The name 'sieving principle' is almost self-explanatory. Basically, to remove particles of a certain size, say 10 micron and larger from an airflow, an obstacle with openings small than 10 micron is placed in the airflow which simply restricts the particles from passing through. Such an obstacle could take the form of a synthetic filter media.

Interception and Diffusion

Small, very light particles follow the airstream but are, under certain conditions, intercepted by molecular attraction forces between the particle and the obstacle. This is called the interception principle. A relatively low velocity (0.1 to 0.2 m/s) is required. All extremely small (sub-micrometer sized) particles are subject to random motion. This is known as Brownian motion and is caused by internal molecular forces. (In large particles the resulting net molecular force is insufficient to produce appreciable movement) . It is possible to trap these small randomly moving particles by placing densely packed obstacles in their path. As the particles diffuse through the obstacles, hence diffusion principle, they are trapped. Because we are dealing with minute particles, the molecular adhesion between obstacle and particle is sufficient for the particle to be retained without adhesive.An important condition for successful filtering using this principle is a very low velocity (0.02 m/s) through the medium. This increases the time needed by the particle to diffuse through the medium and so increases the chances of interception. As most atmospheric particles are of sub-micrometer size, this principle is of major importance in air filtration techniques and is mostly used in medium to high efficiency extended surface filters.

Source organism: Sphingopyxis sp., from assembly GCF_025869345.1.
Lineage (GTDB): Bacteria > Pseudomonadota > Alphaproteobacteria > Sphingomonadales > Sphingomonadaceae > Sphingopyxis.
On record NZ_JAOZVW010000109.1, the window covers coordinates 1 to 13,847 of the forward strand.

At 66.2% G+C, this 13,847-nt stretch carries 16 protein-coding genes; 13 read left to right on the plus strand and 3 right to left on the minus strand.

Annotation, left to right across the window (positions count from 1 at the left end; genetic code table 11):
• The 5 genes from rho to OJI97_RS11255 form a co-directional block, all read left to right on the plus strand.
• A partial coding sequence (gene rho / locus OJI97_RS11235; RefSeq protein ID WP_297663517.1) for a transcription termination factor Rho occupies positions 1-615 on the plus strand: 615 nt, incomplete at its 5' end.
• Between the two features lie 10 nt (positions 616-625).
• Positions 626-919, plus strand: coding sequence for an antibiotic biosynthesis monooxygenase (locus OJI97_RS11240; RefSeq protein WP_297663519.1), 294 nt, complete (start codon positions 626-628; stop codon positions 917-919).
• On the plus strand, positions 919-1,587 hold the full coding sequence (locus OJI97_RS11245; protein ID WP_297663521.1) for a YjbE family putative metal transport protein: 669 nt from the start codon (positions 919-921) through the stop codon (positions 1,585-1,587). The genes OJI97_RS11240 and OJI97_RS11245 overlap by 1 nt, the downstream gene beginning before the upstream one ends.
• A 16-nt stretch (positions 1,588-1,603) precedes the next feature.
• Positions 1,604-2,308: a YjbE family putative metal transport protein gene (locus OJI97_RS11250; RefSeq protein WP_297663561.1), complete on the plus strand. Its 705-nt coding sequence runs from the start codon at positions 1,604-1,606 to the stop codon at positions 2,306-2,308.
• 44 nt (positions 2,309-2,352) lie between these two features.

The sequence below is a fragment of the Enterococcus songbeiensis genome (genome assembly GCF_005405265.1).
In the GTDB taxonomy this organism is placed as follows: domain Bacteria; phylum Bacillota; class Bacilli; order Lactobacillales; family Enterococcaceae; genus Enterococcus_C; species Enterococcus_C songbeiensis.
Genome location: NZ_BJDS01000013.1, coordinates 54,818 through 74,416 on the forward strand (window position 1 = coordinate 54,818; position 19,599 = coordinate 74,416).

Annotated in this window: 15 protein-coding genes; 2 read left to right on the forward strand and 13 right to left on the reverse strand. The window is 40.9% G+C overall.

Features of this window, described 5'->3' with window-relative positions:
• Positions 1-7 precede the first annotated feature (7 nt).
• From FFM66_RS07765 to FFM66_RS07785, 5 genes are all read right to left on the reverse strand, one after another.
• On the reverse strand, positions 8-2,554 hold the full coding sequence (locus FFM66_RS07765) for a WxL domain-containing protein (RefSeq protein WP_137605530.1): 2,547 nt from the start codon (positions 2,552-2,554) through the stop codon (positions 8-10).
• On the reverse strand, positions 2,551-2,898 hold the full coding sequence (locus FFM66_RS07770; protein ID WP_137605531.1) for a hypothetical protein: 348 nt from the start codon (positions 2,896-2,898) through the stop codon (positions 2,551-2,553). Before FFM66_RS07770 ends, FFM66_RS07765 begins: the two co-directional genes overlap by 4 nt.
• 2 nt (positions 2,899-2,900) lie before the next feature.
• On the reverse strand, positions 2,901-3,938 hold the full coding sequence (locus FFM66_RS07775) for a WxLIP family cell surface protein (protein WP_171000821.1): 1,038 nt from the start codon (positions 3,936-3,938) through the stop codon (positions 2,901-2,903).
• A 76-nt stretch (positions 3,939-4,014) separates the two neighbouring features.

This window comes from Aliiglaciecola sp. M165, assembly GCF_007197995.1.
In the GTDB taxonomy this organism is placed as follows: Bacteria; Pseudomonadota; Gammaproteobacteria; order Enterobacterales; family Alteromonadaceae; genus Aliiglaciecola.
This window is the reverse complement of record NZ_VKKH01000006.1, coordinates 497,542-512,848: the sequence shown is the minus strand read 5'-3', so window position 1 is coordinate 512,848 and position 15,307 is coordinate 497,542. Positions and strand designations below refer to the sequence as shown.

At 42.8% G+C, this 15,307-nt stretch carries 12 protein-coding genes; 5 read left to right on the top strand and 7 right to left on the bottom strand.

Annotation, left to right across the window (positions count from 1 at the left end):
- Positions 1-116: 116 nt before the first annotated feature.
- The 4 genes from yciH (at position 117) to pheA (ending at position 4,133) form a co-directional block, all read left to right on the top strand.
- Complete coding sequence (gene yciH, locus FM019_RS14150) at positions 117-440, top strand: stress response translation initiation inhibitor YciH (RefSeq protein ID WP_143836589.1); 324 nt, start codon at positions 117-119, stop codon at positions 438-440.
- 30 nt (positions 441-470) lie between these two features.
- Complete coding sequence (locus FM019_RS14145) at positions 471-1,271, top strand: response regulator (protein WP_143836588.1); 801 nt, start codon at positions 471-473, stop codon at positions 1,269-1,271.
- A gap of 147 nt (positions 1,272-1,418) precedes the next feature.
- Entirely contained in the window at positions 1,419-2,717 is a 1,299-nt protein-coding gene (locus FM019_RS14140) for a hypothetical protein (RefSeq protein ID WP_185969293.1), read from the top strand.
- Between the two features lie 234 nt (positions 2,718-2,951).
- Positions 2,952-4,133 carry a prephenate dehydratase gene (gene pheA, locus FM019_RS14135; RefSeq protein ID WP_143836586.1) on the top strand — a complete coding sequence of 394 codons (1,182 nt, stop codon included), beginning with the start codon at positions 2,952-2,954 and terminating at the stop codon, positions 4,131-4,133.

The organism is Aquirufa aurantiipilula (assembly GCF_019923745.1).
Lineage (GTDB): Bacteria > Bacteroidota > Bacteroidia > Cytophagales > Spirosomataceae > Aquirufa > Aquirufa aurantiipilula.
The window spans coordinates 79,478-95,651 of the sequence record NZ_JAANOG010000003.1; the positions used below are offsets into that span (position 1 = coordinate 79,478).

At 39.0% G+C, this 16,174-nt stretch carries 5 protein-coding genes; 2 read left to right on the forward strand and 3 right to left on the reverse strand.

Combination of Filtration Principles

To clean air effectively, viscous impingement, sieving, and interception/diffusion principles need to be put into effect. To provide effective all round particle removal, a viscous impingement filter and the sieving filter first remove particles in the range of approximately 3 to over 100 um, followed by an extended surface filter, based on the interception/diffusion principle that deals with the particles of 0.3 to 3 um size. Finally an absolute filter working solely on the diffusion principle cleans up the particles of 0.3 um and under. As you see, even though the face velocity (air velocity through the duct) remains the same at each point in the duct, the media velocity (air velocity through the different media) is reduced. This is accomplished at manufacture by increasing the media surface area in filters which employ the interception/diffusion principle. For absolute filters (diffusion principle) a duct extension reduces the face velocity.

An example will demonstrate this effect. If the duct is small enough for one standard size filter (0.37m2) and the required airflow is 3400 m3/h then the face velocity is 3400/3600 x 0.37 = 2.5 m/s. This in turn is the media velocity of the first impingement filter which is placed vertically in the duct and works most efficiently at high air velocity. Next consider an extended surface pocket filter which might have a surface area of 8.5m2. Its media velocity is thus 0.11 m/s, slow enough for efficient use of the interception/diffusion principle. The final HEPA filter has approximately 20m2 of media surface. The media velocity is then 0.02 m/s, and the filter captures sub-micrometer particles in its dense media structure. It is important to remember that combination of impingement, sieving, interception and diffusion principles in one filter always results in reduced efficiency, both for collection of large and small particles. Best performance is only achieved when separate filter types employing different filtration techniques are used in tandem.